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McLain, Karline: "Who Shot the Mahatma? Representing Gandhian Politics in Indian Comic Books." In: South Asia Research 27 (2007), S. 57–77. 
Added by: joachim (10/04/2009 11:51:04 AM)   Last edited by: joachim (02/01/2010 07:49:44 PM)
Resource type: Journal Article
Languages: English
Peer reviewed
DOI: 10.1177/026272800602700104
BibTeX citation key: McLain2007a
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Categories: General
Keywords: "Amar Chithra Katha", History comics, India, Intermediality, Pai. Anant
Creators: McLain
Collection: South Asia Research
Views: 7/361
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Abstract
Amar Chitra Katha (‘Immortal Picture Stories’) is the leading Indian comic book series, with 440 mythological and historical titles and sales of over 86 million issues. In 1989, after twenty years of publishing success, the producers of this series decided to release two issues on the world-renowned Indian politician and activist, Mahatma Gandhi. But Gandhi, best known for his technique of non-violent civil resistance, presented a formidable challenge: How to depict the Mahatma, paragon of peace and non-violence, in a visual medium that is notorious for its action and violence? This article examines the relationship between text and image in these comics, and draws upon interviews with authors and artists, to better understand the contested memory of Gandhi in India today as well as the contested concept of non-violence.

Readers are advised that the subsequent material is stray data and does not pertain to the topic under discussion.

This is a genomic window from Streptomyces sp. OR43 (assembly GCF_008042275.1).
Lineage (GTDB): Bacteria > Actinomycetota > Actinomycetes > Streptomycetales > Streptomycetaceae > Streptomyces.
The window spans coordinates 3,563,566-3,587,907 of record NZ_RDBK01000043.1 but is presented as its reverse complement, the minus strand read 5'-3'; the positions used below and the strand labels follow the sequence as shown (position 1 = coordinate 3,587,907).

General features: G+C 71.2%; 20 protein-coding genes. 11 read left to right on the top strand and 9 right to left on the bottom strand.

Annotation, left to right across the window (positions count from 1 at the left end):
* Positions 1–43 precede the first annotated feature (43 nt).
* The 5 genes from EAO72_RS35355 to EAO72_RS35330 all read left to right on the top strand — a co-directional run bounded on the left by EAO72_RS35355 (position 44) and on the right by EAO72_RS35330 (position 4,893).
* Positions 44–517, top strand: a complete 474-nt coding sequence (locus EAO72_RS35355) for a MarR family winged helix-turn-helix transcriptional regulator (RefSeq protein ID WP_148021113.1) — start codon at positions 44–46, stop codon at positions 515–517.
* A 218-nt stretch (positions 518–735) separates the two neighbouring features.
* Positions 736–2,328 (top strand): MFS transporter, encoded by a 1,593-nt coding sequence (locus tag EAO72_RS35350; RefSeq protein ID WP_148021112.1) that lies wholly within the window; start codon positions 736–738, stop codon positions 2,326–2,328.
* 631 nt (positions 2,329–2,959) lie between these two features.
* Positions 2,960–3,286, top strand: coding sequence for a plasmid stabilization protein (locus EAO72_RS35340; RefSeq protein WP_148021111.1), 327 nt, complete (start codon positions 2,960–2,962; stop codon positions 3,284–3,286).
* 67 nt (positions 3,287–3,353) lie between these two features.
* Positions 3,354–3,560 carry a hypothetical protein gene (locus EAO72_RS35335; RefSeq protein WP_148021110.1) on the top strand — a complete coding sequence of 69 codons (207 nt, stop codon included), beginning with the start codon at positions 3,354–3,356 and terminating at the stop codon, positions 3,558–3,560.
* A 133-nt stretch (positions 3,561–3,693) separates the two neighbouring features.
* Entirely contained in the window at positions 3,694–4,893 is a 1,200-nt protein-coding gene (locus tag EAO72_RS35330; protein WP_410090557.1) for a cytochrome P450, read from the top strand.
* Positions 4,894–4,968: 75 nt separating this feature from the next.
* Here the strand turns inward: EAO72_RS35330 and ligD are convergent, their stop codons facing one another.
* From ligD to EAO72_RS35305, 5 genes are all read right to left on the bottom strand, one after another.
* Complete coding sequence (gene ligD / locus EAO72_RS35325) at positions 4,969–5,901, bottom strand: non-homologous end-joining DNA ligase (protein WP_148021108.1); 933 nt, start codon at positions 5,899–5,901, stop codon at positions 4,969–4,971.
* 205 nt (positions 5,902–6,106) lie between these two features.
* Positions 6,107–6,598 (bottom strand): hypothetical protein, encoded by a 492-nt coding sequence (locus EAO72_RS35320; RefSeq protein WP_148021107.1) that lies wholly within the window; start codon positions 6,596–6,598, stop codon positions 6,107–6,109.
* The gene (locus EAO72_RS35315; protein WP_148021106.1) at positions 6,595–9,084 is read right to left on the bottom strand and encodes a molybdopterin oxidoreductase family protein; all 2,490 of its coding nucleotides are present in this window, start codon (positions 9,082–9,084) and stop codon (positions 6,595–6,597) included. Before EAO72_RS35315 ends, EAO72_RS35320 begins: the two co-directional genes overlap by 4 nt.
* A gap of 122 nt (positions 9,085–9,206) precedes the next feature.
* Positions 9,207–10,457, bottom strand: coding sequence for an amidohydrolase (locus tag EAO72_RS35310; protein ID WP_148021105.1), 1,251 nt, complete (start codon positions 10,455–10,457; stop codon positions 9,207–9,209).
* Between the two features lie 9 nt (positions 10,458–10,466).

Added by: joachim  Last edited by: joachim
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